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Is there a software algorithm can generate a non-deterministic pattern or sequence? In Chaos theory, simple processes can create deterministic patterns, and psudo-random number generators can generate deterministic numbers with the same seed. Is there a software algorithm that can create completely non-deterministic patterns or sequences? Does it require hardware such as a quantum random number generator?

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No deterministic algorithm can generate a non-deterministic output.

A non-deterministic algorithm (e.g., a NDFA) could, but they exist only in theory, not in practice.

An algorithm with access to a random number generator can generate a random output, and therefore its output is not deterministic. For instance, in practice by reading from /dev/urandom or CryptGenRandom(), you can get random bits, which can be used to produce random output, or to seed a pseudorandom number generator. (You don't need a quantum random number generator to get random numbers.)

Chaos theory is pretty much irrelevant here.

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D.W's answer is absolutely correct in the strict sense of how it's written. The key words are "deterministic algorithm".

However and this is crucial, your question relates to "software algorithm". We have to assume that software executes on hardware, and this is a computer forum after all. If you make this simple paradigm shift, then the answer becomes yes, there are software algorithms that are non deterministic.

In fact and in the general case, all running software algorithms are entirely non deterministic on the micro scale. The best that can be achieved is to put arbitrary bounds on the duration of processes as done in real time operating systems.

This all stems from the fact that there really is no such thing as digital or binary electronics. All electronics are analogue, even the machine you're using to read this. It takes a finite amount of time for a signal level to rise from a "0" to a "1". It then takes another finite period of time for the signal to pass from one side a circuit to another. Quantum, environmental, temporal and manufacturing parameters all affect the transition time. The notion of digital electronics arises from wanting only two predominant states, whilst trying to minimise the analogue ones.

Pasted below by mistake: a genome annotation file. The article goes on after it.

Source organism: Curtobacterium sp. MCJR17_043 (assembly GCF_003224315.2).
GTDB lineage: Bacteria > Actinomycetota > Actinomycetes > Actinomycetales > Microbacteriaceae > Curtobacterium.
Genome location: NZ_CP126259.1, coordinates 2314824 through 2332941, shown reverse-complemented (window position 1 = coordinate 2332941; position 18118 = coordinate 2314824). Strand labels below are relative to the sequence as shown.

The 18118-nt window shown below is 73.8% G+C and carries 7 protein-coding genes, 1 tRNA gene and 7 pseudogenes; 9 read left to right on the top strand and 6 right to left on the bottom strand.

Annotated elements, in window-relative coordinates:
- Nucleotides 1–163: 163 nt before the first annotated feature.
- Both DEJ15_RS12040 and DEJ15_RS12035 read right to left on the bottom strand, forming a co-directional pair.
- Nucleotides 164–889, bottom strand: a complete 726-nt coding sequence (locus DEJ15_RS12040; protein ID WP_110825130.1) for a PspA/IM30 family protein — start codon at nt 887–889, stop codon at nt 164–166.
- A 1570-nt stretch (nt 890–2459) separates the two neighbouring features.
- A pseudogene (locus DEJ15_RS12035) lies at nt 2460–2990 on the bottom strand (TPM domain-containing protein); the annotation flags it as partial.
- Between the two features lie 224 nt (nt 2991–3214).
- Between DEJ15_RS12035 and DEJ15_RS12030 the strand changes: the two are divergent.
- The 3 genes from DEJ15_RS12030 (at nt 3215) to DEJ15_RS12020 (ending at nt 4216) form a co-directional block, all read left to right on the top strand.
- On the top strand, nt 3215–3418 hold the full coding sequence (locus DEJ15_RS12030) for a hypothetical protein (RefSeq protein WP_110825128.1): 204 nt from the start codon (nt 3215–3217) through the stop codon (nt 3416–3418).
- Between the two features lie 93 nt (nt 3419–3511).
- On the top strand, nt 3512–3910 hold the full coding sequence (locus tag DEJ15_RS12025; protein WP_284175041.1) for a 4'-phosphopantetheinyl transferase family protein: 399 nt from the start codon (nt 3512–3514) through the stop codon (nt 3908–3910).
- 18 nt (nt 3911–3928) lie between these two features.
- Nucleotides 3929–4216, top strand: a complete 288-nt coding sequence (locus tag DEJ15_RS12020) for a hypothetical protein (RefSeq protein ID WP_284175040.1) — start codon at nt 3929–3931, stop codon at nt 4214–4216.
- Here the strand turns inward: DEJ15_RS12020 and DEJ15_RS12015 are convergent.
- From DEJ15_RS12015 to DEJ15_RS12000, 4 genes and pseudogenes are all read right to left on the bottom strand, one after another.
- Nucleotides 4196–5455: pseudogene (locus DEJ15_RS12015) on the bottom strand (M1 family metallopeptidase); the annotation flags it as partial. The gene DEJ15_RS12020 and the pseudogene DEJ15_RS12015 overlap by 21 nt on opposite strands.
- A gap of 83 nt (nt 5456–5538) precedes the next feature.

Then you have to consider that a modern CPU is complicated. It doesn't just plod along running a single program. There is pipelining, parallel and speculative execution and multi level caching. And myriad other things that all interact and make exact microscopic prediction impossible. Language features such as garbage collection further obfuscate execution time.

All these factors mean that it is literally impossible to predict the execution time of a simple FOR/NEXT loop. You can safely predict that it might complete within 10 seconds, but not to picosecond accuracy. Hence chaotic behaviour.

Three examples exploiting this are the HAVEGE random number generator, the CPU Time Jitter Based Non-Physical True Random Number Generator and the chaotic (but pretty) pictures in Is von Neumann's randomness in sin quote no longer applicable?

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    $\begingroup$ This answer is deeply flawed in several ways. First, what is non-deterministic in the scenario you describe is not “a software algorithm”, it's the execution of this algorithm on a particular type of hardware. Second, this algorithm uses additional “hidden” inputs, namely the clock values — the mapping of inputs including the sequence of clock values to outputs is still deterministic. $\endgroup$ – Gilles 'SO- stop being evil' Dec 7 '18 at 20:34
  • $\begingroup$ Third, the computers you describe are not the whole world — there are billions of microcontrollers out there with no pipelining, no caches, etc. (Including some in your PC!) Fourth, even on a PC, the clock can be made more deterministic under adversarial conditions, for example by forcing speed throttling and poisoning caches. You may think it's impossible, but that's just a deficiency in your imagination: competent black hats can do this sort of things. $\endgroup$ – Gilles 'SO- stop being evil' Dec 7 '18 at 20:36

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